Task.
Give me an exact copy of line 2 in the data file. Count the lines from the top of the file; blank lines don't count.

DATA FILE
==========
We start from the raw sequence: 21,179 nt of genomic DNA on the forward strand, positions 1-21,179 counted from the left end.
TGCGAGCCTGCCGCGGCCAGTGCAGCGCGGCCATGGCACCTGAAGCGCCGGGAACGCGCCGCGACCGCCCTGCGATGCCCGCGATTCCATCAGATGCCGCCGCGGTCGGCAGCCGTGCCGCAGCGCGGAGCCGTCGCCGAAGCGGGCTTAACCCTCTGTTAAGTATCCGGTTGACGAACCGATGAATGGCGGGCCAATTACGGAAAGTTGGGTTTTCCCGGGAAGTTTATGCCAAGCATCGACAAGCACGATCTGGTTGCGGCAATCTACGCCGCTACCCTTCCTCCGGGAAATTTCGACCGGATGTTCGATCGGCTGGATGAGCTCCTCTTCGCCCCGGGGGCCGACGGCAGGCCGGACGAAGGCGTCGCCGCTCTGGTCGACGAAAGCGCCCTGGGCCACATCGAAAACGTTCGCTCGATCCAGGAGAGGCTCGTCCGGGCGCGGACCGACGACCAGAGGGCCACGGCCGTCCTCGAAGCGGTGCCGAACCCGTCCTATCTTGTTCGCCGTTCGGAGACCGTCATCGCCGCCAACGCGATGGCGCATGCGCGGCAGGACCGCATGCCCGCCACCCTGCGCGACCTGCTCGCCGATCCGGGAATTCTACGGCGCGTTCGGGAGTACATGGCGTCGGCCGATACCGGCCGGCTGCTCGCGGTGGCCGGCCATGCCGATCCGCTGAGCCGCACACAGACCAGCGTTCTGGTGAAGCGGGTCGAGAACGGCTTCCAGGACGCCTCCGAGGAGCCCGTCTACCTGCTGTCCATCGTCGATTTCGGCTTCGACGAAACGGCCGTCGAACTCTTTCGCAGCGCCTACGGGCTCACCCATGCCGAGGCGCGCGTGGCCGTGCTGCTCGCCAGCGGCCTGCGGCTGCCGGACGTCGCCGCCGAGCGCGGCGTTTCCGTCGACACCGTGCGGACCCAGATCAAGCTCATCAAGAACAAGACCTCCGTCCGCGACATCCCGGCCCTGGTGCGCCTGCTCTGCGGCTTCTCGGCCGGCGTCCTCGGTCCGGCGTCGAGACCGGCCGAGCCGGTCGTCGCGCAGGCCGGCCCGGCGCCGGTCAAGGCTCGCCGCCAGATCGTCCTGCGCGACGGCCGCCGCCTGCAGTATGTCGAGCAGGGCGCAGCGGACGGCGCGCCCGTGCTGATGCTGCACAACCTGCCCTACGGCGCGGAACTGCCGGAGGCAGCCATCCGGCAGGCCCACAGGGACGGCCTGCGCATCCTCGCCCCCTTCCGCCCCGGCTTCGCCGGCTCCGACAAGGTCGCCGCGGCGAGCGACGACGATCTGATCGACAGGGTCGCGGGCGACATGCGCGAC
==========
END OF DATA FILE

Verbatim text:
TGCGAGCCTGCCGCGGCCAGTGCAGCGCGGCCATGGCACCTGAAGCGCCGGGAACGCGCCGCGACCGCCCTGCGATGCCCGCGATTCCATCAGATGCCGCCGCGGTCGGCAGCCGTGCCGCAGCGCGGAGCCGTCGCCGAAGCGGGCTTAACCCTCTGTTAAGTATCCGGTTGACGAACCGATGAATGGCGGGCCAATTACGGAAAGTTGGGTTTTCCCGGGAAGTTTATGCCAAGCATCGACAAGCACGATCTGGTTGCGGCAATCTACGCCGCTACCCTTCCTCCGGGAAATTTCGACCGGATGTTCGATCGGCTGGATGAGCTCCTCTTCGCCCCGGGGGCCGACGGCAGGCCGGACGAAGGCGTCGCCGCTCTGGTCGACGAAAGCGCCCTGGGCCACATCGAAAACGTTCGCTCGATCCAGGAGAGGCTCGTCCGGGCGCGGACCGACGACCAGAGGGCCACGGCCGTCCTCGAAGCGGTGCCGAACCCGTCCTATCTTGTTCGCCGTTCGGAGACCGTCATCGCCGCCAACGCGATGGCGCATGCGCGGCAGGACCGCATGCCCGCCACCCTGCGCGACCTGCTCGCCGATCCGGGAATTCTACGGCGCGTTCGGGAGTACATGGCGTCGGCCGATACCGGCCGGCTGCTCGCGGTGGCCGGCCATGCCGATCCGCTGAGCCGCACACAGACCAGCGTTCTGGTGAAGCGGGTCGAGAACGGCTTCCAGGACGCCTCCGAGGAGCCCGTCTACCTGCTGTCCATCGTCGATTTCGGCTTCGACGAAACGGCCGTCGAACTCTTTCGCAGCGCCTACGGGCTCACCCATGCCGAGGCGCGCGTGGCCGTGCTGCTCGCCAGCGGCCTGCGGCTGCCGGACGTCGCCGCCGAGCGCGGCGTTTCCGTCGACACCGTGCGGACCCAGATCAAGCTCATCAAGAACAAGACCTCCGTCCGCGACATCCCGGCCCTGGTGCGCCTGCTCTGCGGCTTCTCGGCCGGCGTCCTCGGTCCGGCGTCGAGACCGGCCGAGCCGGTCGTCGCGCAGGCCGGCCCGGCGCCGGTCAAGGCTCGCCGCCAGATCGTCCTGCGCGACGGCCGCCGCCTGCAGTATGTCGAGCAGGGCGCAGCGGACGGCGCGCCCGTGCTGATGCTGCACAACCTGCCCTACGGCGCGGAACTGCCGGAGGCAGCCATCCGGCAGGCCCACAGGGACGGCCTGCGCATCCTCGCCCCCTTCCGCCCCGGCTTCGCCGGCTCCGACAAGGTCGCCGCGGCGAGCGACGACGATCTGATCGACAGGGTCGCGGGCGACATGCGCGAC